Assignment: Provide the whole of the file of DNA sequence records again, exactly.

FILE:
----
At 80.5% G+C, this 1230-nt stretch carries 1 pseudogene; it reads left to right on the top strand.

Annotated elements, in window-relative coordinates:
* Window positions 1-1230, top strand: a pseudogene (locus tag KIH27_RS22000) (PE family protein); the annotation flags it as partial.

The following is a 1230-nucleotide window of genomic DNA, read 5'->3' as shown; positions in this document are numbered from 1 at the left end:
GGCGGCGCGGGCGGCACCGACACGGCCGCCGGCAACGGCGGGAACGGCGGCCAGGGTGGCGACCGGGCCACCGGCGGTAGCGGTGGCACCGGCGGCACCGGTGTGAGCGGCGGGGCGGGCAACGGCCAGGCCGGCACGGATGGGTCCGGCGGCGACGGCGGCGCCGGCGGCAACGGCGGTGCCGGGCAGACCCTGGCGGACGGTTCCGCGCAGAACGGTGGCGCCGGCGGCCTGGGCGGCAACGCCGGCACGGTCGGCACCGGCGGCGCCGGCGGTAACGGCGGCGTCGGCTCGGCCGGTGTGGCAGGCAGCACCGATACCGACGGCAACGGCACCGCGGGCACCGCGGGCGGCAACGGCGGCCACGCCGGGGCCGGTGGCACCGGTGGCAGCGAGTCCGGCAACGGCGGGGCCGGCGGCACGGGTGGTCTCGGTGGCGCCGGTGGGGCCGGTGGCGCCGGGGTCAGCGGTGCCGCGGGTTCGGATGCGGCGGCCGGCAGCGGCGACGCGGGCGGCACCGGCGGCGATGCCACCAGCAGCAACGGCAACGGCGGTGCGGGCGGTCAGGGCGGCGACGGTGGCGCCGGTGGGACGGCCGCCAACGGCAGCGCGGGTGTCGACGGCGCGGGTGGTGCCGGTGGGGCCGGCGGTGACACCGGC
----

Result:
At 80.5% G+C, this 1230-nt stretch carries 1 pseudogene; it reads left to right on the top strand.

Annotated elements, in window-relative coordinates:
* Window positions 1-1230, top strand: a pseudogene (locus tag KIH27_RS22000) (PE family protein); the annotation flags it as partial.

The following is a 1230-nucleotide window of genomic DNA, read 5'->3' as shown; positions in this document are numbered from 1 at the left end:
GGCGGCGCGGGCGGCACCGACACGGCCGCCGGCAACGGCGGGAACGGCGGCCAGGGTGGCGACCGGGCCACCGGCGGTAGCGGTGGCACCGGCGGCACCGGTGTGAGCGGCGGGGCGGGCAACGGCCAGGCCGGCACGGATGGGTCCGGCGGCGACGGCGGCGCCGGCGGCAACGGCGGTGCCGGGCAGACCCTGGCGGACGGTTCCGCGCAGAACGGTGGCGCCGGCGGCCTGGGCGGCAACGCCGGCACGGTCGGCACCGGCGGCGCCGGCGGTAACGGCGGCGTCGGCTCGGCCGGTGTGGCAGGCAGCACCGATACCGACGGCAACGGCACCGCGGGCACCGCGGGCGGCAACGGCGGCCACGCCGGGGCCGGTGGCACCGGTGGCAGCGAGTCCGGCAACGGCGGGGCCGGCGGCACGGGTGGTCTCGGTGGCGCCGGTGGGGCCGGTGGCGCCGGGGTCAGCGGTGCCGCGGGTTCGGATGCGGCGGCCGGCAGCGGCGACGCGGGCGGCACCGGCGGCGATGCCACCAGCAGCAACGGCAACGGCGGTGCGGGCGGTCAGGGCGGCGACGGTGGCGCCGGTGGGACGGCCGCCAACGGCAGCGCGGGTGTCGACGGCGCGGGTGGTGCCGGTGGGGCCGGCGGTGACACCGGC